Greens Creek allowed limited tailings expansion

Map of selected Alternative D Modified from the Forest Service Record of Decision for the Greens Creek Tailings Disposal Facility Expansion. (Click to enlarge)

The U.S. Forest Service announced on Friday that the Hecla Greens Creek Mine on Admiralty Island will be allowed a limited expansion of its current tailings facility while more information is collected about impacts to water quality and fish habitat.

Tongass National Forest Supervisor Forrest Cole wrote in the Record of Decision (ROD) that was issued on Friday that he made modifications to Alternative D, one of the agency’s preferred alternatives in the Final Environmental Impact Statement.

Alternative D Modified, as it’s called, will allow Hecla to expand its current tailings disposal facility in the Admiralty Island National Monument by about 18 acres for additional capacity of 2.1 million cubic yards. It is expected to extend the life of the mine about 10 years. An additional eight acres will be used outside of the Monument for a rock quarry, reclamation material storage, and expansion of a water management pond.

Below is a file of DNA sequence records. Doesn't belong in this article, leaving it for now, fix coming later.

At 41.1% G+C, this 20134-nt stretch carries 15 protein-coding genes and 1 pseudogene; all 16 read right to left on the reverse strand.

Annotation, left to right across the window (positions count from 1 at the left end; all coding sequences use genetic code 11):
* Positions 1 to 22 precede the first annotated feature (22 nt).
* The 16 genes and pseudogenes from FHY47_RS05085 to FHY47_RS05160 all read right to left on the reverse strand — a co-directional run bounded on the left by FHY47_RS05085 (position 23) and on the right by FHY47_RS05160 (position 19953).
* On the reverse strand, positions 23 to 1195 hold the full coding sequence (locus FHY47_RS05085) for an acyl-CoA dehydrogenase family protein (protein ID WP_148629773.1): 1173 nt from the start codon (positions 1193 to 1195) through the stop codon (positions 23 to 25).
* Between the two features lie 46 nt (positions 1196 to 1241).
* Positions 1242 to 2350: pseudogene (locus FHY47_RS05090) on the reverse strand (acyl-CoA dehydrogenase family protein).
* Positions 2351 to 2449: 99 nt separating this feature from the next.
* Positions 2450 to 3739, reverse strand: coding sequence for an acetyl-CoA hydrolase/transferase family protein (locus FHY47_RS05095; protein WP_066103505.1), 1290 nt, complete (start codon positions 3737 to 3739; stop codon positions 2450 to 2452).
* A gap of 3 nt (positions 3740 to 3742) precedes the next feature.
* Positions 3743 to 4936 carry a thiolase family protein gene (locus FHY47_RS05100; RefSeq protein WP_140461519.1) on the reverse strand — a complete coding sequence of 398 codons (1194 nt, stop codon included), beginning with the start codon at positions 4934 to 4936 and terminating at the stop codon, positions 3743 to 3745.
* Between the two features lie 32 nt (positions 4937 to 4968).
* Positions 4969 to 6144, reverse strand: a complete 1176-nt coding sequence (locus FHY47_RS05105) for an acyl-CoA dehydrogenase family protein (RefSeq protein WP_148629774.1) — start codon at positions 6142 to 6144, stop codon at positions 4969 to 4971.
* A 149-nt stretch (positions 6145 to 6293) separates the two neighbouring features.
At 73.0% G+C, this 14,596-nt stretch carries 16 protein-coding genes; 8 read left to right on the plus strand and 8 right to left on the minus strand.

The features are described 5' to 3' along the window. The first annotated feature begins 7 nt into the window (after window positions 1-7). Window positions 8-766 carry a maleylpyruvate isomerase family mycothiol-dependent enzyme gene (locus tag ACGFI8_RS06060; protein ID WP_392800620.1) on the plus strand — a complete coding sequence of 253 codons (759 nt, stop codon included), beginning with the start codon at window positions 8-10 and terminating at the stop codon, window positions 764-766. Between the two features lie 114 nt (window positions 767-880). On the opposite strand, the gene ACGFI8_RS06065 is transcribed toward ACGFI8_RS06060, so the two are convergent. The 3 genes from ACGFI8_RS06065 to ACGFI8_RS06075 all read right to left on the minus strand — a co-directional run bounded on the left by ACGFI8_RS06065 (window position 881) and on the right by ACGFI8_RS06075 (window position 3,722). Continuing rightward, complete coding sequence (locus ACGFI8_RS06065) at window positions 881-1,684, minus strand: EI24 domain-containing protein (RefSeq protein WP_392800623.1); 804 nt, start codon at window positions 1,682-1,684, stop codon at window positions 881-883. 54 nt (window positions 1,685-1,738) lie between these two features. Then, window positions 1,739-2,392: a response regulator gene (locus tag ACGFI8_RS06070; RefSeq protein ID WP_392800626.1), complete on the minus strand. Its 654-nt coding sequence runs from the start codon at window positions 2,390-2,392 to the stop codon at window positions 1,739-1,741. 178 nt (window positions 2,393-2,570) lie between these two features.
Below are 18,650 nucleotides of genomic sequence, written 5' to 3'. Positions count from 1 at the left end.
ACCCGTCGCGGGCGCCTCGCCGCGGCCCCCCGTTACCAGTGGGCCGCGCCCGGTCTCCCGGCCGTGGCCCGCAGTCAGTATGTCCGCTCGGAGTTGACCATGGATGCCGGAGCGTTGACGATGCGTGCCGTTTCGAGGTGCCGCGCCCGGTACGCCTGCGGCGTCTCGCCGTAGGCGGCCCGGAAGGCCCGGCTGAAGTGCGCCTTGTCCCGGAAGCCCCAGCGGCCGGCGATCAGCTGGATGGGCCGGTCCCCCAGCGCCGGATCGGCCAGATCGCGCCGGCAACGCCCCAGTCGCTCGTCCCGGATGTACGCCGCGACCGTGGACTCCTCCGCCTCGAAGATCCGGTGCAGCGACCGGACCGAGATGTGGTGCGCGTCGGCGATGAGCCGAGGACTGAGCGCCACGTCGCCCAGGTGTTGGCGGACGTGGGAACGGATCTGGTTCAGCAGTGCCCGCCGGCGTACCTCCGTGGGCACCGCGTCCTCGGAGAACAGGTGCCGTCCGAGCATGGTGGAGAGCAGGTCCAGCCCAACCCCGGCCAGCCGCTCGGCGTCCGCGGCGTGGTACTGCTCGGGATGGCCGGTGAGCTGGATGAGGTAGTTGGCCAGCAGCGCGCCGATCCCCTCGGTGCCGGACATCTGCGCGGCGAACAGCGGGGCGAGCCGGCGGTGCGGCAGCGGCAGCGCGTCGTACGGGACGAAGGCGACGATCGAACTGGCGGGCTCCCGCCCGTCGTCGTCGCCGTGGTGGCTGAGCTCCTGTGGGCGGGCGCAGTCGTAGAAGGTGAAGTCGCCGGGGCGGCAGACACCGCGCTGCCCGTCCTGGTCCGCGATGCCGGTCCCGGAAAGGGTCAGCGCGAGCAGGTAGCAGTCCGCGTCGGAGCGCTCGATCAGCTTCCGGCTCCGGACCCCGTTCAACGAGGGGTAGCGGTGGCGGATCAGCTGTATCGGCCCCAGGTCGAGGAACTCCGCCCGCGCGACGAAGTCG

The selected alternative avoids disposal of tailings in the vicinity of Tributary Creek, a stream that the Forest Service has designated as a fish habitat. It also does not include a proposed second tailings disposal facility in the Fowler Creek area and removes a proposed expansion of the existing tailings facility by 7.2 acres northeast into the Cannery Creek watershed.

Cole wrote that he made that selection so that operations at the mine would continue as more information is collected from the area. Its selection also doesn’t preclude selection of another alternative in the future.

Knowing how strongly people feel about the issues raised by this project, I concluded there will be time to gather and analyze additional
information before authorizing further impacts on the Tributary Creek watershed or a second tailings disposal facility and the associated effects such a facility would have. Thus, while I was hoping to avoid another relatively short-term decision, I have determined that it is the wiser course of action. It allows time to gather and analyze additional information, to thoroughly consider all feasible ways to provide additional tailings disposal capacity, and to clearly and convincingly document such consideration through future NEPA processes” – Tongass National Forest Supervisor Forrest Cole writes in the Record of Decision

The Final Environmental Impact Statement and Record of Decision can be found at this webpage created by the Forest Service.



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